Existentialism isn’t a word you hear combined with “therapy” very often. You can read all about the history and development of existential therapy on Wikipedia, so I’m not going to cover that here. Instead, I’ll talk about my take on this work. I will answer some questions, including:
In psychology, existentialism is a bit of all of those. The struggles of learning how to live in the world can involve fear of death, fear of factors outside our control, fear of not being enough, fear of the unknown… a lot of fear.
Existential therapy is really about learning how to come to terms with suffering and find a way through the world that feels personally meaningful. For you, the focus might be on isolation and building relationships. Or it might be about figuring out how to live with mental illness. Or about unlearning harmful societal messages so you can embrace and empower your whole self.
Existential psychology holds that we are all capable humans with some amount of freedom in our lives. We each create meaning in different ways—through spirituality or other belief systems, relationships with others and ourselves, work or career goals, and in other ways. In the process, we both internalize and build stories about ourselves that may help us for a time. But sometimes we outgrow those and they become harmful.
Part of my work as an existential therapist is helping you discover what your narratives about yourself and others are and how you construct meaning, in order to see where supportive shifts can happen.
However, I find it important to add that the degree of freedom we each have must be understood in the context of social systems. We live under oppressive systems that limit our freedoms in very real ways and cause a lot of distress in the process. I think it’s important to not let existential therapy lead us into the trap of placing responsibility for distress too much on the individual, but identifying that it is rooted in micro and macro level systems.
Given this, sometimes therapeutic work is a matter of shifting your stories to see how choices can become available, and sometimes it is a matter of working toward acceptance of what feels too hard to change or what is not possible to change.
In sessions, my goal is to first understand you as deeply as possible, and then to draw out the parts of you that need attention and focus on those. Sometimes those parts are hurts from earlier years, sometimes they’re fears you have trouble voicing, sometimes they are aspects of yourself you’ve been forced to keep hidden or that don’t feel welcome in your relationships. Whatever needs attention, getting in touch with your whole self is an essential part of therapy.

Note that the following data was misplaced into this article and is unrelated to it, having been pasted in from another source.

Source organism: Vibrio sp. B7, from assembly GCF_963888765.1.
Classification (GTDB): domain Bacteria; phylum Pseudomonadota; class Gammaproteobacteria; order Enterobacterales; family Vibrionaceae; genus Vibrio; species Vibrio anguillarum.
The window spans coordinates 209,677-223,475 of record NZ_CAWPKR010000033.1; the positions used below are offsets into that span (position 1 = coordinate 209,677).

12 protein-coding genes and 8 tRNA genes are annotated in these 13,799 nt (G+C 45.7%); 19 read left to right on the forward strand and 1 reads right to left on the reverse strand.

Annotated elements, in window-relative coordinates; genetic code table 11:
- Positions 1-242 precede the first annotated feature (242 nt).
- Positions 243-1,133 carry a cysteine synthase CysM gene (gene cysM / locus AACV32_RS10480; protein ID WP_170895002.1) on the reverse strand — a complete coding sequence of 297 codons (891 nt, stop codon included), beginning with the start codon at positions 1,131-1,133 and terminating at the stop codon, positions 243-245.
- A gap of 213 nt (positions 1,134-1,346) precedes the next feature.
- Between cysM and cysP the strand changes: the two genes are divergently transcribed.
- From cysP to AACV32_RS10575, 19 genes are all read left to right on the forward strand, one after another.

What Can Existential Therapy Treat?
But what if you’re dealing with mental illness? Don’t you need DBT or something like that? Sometimes, yes. Sometimes, not so much. Underlying causes of the experience of mental illness are often about isolation and a sense of meaninglessness. Researchers and experts outside mainstream psychology regularly challenge the Western psychological system that purports that mental illness is best addressed with a pill. (An excellent resource for a social justice perspective on psychology is Mad in America.)
While some of us absolutely benefit from medication, it’s often not enough, and others find they’re more harmed by it than anything else. This is where existential therapy can be helpful. The despair or listlessness that can accompany depression are sometimes best addressed by figuring out how to live with more purpose. Dissociation can be alleviated by connecting to more firmly to what feels real for you individually, not what you’ve been told is real. Anxiety is often about fear of lack of control. These are just a few examples of situations existential therapy can help address.
Even if you have a neurochemical imbalance of some sort going on, long-term mental distress can be quite disruptive to learning about yourself and becoming the person you want to be. My therapeutic approach can help with those things while you build new coping skills and learn how to live with, rather than at the mercy of, mental illness.
Existential therapy is a form of humanistic therapy. This approach focuses on individual experience rather than trying to understand problems through a system of categorization like the DSM. It also places importance on the development of the relationship between client and therapist; the qualities of the therapist are more important than the qualities of the type of therapy.
While this has been studied less extensively than what are currently considered evidence-based approaches like CBT and DBT, there is evidence to support the idea that long-term healing and growth comes from good fit between client and therapist: from the individual relationship we develop. At the end of this article I list some links to research that supports the effectiveness of existential and humanistic therapy, and in general therapy that focuses on meaning.
So can you benefit from existential therapy? I’m obviously biased, but I think most people can. My about page covers some ways this approach can help you grow as a person. Because existential therapy is about deeper work, it can help you with all sorts of big problems, including diagnosed mental health conditions—sometimes instead of and sometimes along with medication or behavioral therapies.
Articles about Existential and Humanistic Therapy
Emotion, Relationship, and Meaning as Core Existential Practice: Evidence-Based Foundations
Existential-Humanistic Therapy as a Model for Evidence-Based Practice
Existential Therapy, Culture, and Therapist Factors in Evidence-Based Practice
Existential Therapies: A Meta-Analysis of Their Effects on Psychological Outcomes
On the Measurement of Meaning: Logotherapy's Empirical Contributions to Humanistic Psychology
Research Summary of the Therapeutic Relationship and Psychotherapy Outcome